Indonesian authorities, who are fighting a surge in COVID-19 cases with the Delta variant, have another task cut out for them in the form of misleading claims about the COVID-19 virus and its unproven cures. As the number of cases rise, hospitals are overwhelmed, running out of beds and facing oxygen shortages.
Here are some of the claims that are going viral in Indonesia.
Anti-parasite drug Ivermectin approved for COVID-19
The use of Ivermectin, an anti-parasite drug, increased with the outbreak of the COVID-19 in Indonesia. Local media reports suggested that the Indonesian authorities granted it emergency approval, locals started buying them, in growing numbers.
However, the drug is still undergoing trials, BBC reported. And is so far an unproven COVID cure.
These reports were based on the July 15 statement that was issued by the Food and Drugs Authority of Indonesia (BPOM).
However, BPOM's head, Penny Lukito, in a statement said that no emergency approval has been granted to Ivermectin. As per reports, the confusion was caused because it was put on a list together with other drugs which were granted emergency approval.
Dr Dicky Budiman, an epidemiologist at Australia's Griffith University, said that the anti-parasite drug should not be used unsupervised as there could be "very serious side effects if it is not used under a doctor's supervision".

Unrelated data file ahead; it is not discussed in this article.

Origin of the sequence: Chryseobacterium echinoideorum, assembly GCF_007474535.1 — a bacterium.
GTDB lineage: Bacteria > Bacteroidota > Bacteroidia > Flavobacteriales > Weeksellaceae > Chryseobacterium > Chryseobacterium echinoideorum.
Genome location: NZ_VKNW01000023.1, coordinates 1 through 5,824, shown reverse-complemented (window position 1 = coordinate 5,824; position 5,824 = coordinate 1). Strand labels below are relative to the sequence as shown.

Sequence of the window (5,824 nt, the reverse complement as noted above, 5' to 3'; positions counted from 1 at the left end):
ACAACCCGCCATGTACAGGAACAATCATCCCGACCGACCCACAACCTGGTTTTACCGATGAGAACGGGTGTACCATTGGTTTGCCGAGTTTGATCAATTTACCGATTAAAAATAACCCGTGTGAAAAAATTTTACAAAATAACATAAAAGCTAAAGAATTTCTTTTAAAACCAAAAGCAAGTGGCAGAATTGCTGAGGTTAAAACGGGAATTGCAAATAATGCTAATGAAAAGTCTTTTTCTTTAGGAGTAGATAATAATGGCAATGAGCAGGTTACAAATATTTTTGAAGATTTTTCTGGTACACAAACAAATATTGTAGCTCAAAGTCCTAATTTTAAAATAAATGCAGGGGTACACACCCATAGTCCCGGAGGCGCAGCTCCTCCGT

In the meantime, there were quite a few countries investigating it as a possible treatment.
A certain milk brand has the ability to produce antibodies
After there were wide claims that Indonesia's Nestle's Bear Brand milk has the ability to produce antibodies, the sales increased as more and more people started drinking it.
The message had gone viral on social media and different WhatsApp groups. The price of the milk shot up by 455%, BBC reported.
However, it is yet to be ascertained as to from where did the claim originate. Currently, there is no evidence that drinking milk can produce COVID antibodies.
In a statement to BBC, Indonesia Nestle said that they have never made such claims.
Indonesian social media is covered with a product called propolis. Claims are being made that it is an immunity booster and protects one against COVID-19.
BBC reported that propolis is a natural substance produced by bees. It is often sold as an alternative remedy for inflammation or sores. It is being sold in Indonesia by the country's food and drugs regulator since 2018.
"British propolis", in its Instagram account, has claimed that it can help against viruses but not specifically COVID-19.